‘The Outsiders’ Still Inspiring Film Fans 36 Years After Its Release

Warner Bros.

The iconic coming-of-age film The Outsiders continues to inspire film fans 36 years after its release. Based on the book by S.E. Hinton, The Outsiders chronicles the lives of a group of young men whose lot in life seems set, until an unlikely turn of events propels them in an entirely different direction.

The 1983 film, directed by Francis Ford Coppola, starred Rob Lowe, C. Thomas Howell, Matt Dillon, Ralph Macchio, Patrick Swayze, Diane Lane, Emilio Estevez, Tom Cruise, and Leif Garrett. Several of the movie’s stars posted remarks about the film on their social media pages, showing how it not only changed the lives of those viewers who still watch it but the actors as well.

Rob Lowe posted a throwback photo of himself to Instagram decked out as Sodapop Curtis, celebrating the film’s release on March 26, 1983. He noted that the movie “changed his life” and that he was “honored” to be “part of a movie that continues to mean so much to so many.” He then told his followers to “Stay Gold,” an iconic phrase in the film spoken by the character of Johnny Cade (Macchio) as he lay dying.

“Stay Gold” is a reference to the Robert Frost poem Ponyboy recites to Johnny while the two are hiding out after Johnny killed Soc Bob. Ponyboy and Johnny were attacked in a park by Bob, Randy, and three other Socs. After they attempted to drown Ponyboy in a fountain, Johnny pulled out his switchblade and stabbed Bob to death.

A line in the poem reads, “Nothing gold can stay,” which is what Johnny told his friend during his final moments.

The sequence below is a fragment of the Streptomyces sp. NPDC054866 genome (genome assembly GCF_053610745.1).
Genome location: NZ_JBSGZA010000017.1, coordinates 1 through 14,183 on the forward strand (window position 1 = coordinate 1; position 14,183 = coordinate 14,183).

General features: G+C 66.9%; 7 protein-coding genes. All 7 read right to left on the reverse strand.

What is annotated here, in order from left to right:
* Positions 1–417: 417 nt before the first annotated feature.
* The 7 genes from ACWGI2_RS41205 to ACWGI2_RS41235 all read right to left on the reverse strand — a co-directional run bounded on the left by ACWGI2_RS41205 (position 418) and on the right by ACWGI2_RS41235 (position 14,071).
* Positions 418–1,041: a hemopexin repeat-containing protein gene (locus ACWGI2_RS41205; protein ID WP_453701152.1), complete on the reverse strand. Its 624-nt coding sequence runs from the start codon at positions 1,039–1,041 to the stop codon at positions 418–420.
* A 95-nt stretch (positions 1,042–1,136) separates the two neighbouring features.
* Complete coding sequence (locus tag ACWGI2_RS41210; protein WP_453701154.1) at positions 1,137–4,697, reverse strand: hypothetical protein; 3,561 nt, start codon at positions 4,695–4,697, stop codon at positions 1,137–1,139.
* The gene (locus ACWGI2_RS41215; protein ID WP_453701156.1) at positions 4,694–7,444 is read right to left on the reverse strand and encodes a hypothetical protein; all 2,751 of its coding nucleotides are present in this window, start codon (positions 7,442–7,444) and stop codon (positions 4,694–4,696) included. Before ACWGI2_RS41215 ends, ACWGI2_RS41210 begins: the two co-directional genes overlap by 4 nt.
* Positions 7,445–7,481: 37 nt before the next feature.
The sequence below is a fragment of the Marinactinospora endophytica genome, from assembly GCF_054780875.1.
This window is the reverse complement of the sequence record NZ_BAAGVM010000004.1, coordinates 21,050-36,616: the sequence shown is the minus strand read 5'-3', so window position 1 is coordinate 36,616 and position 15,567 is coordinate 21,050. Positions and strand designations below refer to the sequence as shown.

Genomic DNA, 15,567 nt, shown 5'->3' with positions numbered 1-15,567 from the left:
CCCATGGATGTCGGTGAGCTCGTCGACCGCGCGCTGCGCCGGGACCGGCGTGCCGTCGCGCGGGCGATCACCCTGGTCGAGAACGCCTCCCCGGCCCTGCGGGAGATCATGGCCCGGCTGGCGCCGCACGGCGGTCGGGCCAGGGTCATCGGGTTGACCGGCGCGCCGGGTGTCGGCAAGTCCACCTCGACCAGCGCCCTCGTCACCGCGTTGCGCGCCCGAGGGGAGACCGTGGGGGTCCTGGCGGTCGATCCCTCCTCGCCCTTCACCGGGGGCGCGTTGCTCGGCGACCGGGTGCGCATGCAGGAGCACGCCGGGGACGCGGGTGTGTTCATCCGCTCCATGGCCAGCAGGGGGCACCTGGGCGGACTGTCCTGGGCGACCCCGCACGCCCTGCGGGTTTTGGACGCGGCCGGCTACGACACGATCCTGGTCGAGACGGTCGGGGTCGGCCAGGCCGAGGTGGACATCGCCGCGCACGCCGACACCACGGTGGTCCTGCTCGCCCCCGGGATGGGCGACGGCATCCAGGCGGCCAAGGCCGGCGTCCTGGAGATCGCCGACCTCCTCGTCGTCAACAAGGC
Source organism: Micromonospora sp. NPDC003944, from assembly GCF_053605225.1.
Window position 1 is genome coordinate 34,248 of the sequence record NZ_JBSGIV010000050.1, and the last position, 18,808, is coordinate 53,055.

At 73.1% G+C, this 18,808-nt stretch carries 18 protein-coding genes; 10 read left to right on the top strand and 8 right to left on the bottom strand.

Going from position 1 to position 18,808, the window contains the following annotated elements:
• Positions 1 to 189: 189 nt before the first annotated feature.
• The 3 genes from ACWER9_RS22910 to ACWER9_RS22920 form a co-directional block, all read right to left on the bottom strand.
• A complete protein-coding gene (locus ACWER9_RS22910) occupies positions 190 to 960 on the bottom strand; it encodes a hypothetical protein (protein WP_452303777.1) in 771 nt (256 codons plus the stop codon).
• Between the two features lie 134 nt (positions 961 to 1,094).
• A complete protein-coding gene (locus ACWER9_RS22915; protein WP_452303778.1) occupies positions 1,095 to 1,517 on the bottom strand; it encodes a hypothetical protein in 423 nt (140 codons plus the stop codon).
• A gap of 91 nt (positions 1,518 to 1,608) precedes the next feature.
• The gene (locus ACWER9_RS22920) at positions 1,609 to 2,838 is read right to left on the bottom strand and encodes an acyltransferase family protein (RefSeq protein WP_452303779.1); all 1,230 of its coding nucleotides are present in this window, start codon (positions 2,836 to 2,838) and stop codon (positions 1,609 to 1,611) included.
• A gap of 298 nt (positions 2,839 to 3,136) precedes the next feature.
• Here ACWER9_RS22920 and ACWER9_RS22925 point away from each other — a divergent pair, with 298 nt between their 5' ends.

C. Thomas Howell, who played Ponyboy in the film, also posted to Instagram a note from a 6th-grade teacher, who used the book as part of their classwork, showing how both the book and the film still stand the test of time many years after its release.

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Shoutin’ out!????????

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The novel, written by S.E. Hinton, continues to resonate with young people. Hinton was just 15 when she started writing The Outsiders, continued to work on it when she was 16, and published it when she was 18-years-old.

Seven years after the film was released, a short-lived television series aired in 1990, but only lasted one season. An adaptation for the stage was also published the same year.

Hinton celebrated the 50th anniversary of the novel’s publication in 2017.

She spoke to Entertainment Weekly about the milestone event, stating “When a friend of mine got beaten up on his way home from school, I got mad and began a short story about a kid who got beaten up going home from the movies.”

As for her relationship with the film’s actors? Hinton noted that they are still close.

“We bonded really strongly because they’re these little boys, and they were tearin’ loose in Tulsa with no adult supervision, so I decided I was their mother and took over mothering ’em. I loved them very much, and they knew that I loved them very much, and they’ve never forgotten it. Rob used to call me Mom half the time.”